Ukraine crisis: Press mulls next EU and Russian moves
The Ukrainian press appears shocked at the remarkable defeat of the vanished ex-President Viktor Yanukovych. Even some papers that formerly supported him now agree that he is finished.
European dailies worry about Ukraine's instability causing a financial crisis which the EU would have an obligation to fix.
And in Russia, papers say the defeat of Yanukovych is a reality check for President Putin, who they see as outmanoeuvred. But they point toward cultural similarities in Ukraine and Russia as a basis for building a new relationship.
Elements of the Ukrainian press are lining up to demonise the ousted president.
At least one paper has changed its editorial line. Segodnya tabloid, which used to support President Yanukovych, now calls him "the most useless person on earth".
"Viktor Yanukovych has been toppled. It has been the wildest dream of the protesters," the paper says. "He made lots of mistakes. He cheated both his voters and opponents, Russia, Europe, oligarchs and the working class. Cheated trust is the deadliest sin," it says.
Kommersant Ukraine, the Ukrainian edition of Russian business daily, marvels that over the weekend, "Viktor Yanukovych took a journey from the legitimate president recognised by the international community to an outcast deprived of support from his political party and closest ally."
'Crater in the heart of Europe'
Bernardo Valli in Italy's La Repubblica expresses trepidation at the instability in Ukraine.
"The idea of secession in Ukraine is not only embarrassing but frightening", he writes. "In the East and in the West; it would be a wide-open crater in the heart of Europe."
Stefan Kornelius writes in the Sueddeutsche Zeitung that the EU is now facing an "obligation" towards Ukraine. "It was the EU's promise of freedom which led people in Ukraine to hope for a better future. The EU stands for the rule of law, for life without corruption and the rule of oligarchs. On the Maidan, the EU has inherited a huge development project."
A commentator in the Frankfurter Allgemeine Zeitung agrees, saying that "first and foremost there is an urgent need for immediate economic and financial aid."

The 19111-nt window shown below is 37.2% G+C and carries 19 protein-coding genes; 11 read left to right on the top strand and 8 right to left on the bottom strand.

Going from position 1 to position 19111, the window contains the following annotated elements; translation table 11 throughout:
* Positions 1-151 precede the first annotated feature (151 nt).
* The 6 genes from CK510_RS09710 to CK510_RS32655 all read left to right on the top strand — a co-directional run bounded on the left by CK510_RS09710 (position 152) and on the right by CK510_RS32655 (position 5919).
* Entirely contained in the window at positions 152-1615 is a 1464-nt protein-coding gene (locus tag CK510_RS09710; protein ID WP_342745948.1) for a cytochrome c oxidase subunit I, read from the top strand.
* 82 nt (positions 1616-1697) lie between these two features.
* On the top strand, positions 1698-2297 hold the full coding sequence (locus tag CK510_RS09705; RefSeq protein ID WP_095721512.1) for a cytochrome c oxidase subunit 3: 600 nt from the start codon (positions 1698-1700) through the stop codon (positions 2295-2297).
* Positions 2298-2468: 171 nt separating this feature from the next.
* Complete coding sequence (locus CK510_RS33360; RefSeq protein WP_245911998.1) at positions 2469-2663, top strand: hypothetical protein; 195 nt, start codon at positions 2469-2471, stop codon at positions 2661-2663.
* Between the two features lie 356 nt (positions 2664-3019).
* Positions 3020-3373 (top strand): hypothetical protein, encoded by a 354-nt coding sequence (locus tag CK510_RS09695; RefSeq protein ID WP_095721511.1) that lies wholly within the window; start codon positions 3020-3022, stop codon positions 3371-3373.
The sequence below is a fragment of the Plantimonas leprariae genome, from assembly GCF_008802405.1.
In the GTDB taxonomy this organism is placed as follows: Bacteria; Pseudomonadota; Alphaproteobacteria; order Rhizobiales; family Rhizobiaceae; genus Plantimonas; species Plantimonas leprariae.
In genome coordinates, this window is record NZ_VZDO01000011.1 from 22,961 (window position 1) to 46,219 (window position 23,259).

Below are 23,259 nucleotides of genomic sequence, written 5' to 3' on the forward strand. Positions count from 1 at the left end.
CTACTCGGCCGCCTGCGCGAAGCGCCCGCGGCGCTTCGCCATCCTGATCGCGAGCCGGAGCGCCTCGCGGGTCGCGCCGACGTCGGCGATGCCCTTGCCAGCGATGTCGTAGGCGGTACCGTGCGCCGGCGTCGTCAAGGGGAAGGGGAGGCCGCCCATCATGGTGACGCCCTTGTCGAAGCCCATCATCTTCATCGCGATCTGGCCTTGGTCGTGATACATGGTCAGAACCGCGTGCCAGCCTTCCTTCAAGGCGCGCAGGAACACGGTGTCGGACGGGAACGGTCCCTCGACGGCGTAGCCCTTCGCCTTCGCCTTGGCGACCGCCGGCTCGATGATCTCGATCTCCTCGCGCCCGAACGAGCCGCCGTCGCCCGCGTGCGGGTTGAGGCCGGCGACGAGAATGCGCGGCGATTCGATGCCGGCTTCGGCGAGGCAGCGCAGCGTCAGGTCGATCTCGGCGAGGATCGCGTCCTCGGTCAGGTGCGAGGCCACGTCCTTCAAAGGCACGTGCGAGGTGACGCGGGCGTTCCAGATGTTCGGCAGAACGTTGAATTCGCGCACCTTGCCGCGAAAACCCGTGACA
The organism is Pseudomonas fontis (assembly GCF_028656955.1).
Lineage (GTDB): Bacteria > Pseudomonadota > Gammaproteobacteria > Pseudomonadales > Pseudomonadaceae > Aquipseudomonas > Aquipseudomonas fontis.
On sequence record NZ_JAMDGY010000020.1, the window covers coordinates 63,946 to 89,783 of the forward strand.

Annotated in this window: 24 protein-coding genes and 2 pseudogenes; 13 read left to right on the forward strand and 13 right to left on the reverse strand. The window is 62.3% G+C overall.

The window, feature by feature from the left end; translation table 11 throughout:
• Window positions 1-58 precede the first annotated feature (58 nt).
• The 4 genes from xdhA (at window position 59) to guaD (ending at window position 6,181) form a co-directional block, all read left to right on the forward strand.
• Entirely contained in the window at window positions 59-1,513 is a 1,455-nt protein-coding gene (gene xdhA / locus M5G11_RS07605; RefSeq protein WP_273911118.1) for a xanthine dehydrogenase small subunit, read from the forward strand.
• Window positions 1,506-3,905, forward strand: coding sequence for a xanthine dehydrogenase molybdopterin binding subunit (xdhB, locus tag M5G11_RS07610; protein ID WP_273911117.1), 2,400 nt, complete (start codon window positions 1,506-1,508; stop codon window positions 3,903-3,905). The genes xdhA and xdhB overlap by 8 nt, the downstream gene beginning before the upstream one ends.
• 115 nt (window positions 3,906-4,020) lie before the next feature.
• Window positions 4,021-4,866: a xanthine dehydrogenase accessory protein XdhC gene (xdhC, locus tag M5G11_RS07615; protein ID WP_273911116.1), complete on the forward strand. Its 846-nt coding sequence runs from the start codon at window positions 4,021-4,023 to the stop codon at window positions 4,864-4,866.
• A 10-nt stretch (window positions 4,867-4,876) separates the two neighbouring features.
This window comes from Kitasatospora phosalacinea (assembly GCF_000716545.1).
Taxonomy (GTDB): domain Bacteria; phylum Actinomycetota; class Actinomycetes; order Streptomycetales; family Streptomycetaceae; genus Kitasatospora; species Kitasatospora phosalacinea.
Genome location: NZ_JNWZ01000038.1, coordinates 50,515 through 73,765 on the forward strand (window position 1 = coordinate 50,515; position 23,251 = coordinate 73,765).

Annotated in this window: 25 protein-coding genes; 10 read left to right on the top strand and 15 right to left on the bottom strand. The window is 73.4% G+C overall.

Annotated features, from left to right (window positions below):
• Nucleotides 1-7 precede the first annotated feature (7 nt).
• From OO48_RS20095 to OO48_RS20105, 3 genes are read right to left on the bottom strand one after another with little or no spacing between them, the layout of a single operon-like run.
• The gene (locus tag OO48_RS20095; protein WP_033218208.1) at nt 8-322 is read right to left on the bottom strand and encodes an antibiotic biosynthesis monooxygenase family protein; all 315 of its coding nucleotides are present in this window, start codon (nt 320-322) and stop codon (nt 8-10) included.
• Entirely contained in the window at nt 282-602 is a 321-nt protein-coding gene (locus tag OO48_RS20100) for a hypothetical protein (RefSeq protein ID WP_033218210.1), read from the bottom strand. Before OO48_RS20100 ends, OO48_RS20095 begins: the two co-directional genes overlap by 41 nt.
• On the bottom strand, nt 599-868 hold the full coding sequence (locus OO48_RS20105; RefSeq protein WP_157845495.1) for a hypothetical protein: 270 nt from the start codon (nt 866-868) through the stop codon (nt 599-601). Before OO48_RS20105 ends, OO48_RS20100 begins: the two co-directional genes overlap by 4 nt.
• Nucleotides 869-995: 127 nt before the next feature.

"The EU must not again look on as the country becomes the helpless subject of Russian scheming and the see-saw policies of its own kleptomaniac leadership," commentator Klaus-Dieter Frankenberger writes.
French commentator Francois Sergent says the crisis in Ukraine is not over. "We can only be pleased about the departure of President Yanukovych, a brutal and corrupt autocrat. But Ukraine remains a failed state, which lacks unity and an identity," he says in Liberation.
An editorial by Francois Ernenwein in La Croix says, "Ukraine's future remains to be invented". He says that the violence of the repression gave weight to the most hard-line faction in the opposition camp, and there is "nothing to suggest that the ultranationalists will easily fall into line".
The influential business Russian daily Kommersant warns that "the longer the period when groups of militiamen replace the police and pass their revolutionary laws lasts, the deeper the economic crisis will be and the closer the threat of a default will be".
In the popular tabloid Komsomolskaya Pravda, Andrey Baranov says there is no one in the current Ukrainian political landscape who is a unifying figure. He predicts a period in which those who gain power will "bite both their foes and each other" and that the most "cunning and unprincipled one will get the support of the West."
Moscow will have to accept the political changes in Ukraine and adjust its policy towards the neighbouring country, Russian newspapers say.
An editorial in the business daily Vedomosti says that Moscow realised that the failure of Yanukovych and people surrounding him is largely a result of its blunders.
"The question is what conclusions the Kremlin and Russian society will draw. It is important to understand that the aspiration to play with contradictions between the regions or attempts to take eastern regions and the Crimea under the Russian protectorate would have a negative effect on the international elections and are ineffective economically."
However, Moscow could use the status of the Russian language in Russian-speaking parts of the Ukraine as a point of negotiation, Vedomosti says.
"Moscow can and should insist on Kiev following the European charter of regional languages and languages of ethnic minorities and demand that the rights of compatriots be observed."
Moskovskiy Komsomolets praises Russia's stance on the Ukrainian crisis and calls for the continuation of the similar course.
In an article by Mikhail Rostovskiy headlined "Never mind that Yanukovych falls," he says "politicians of the Yanukovych type come and go, but Russia and Ukraine remain the closest neighbours" because of their common past and language. He says Russia was "outplayed" in the Ukraine, but a careful policy in future would limit its geopolitical loss.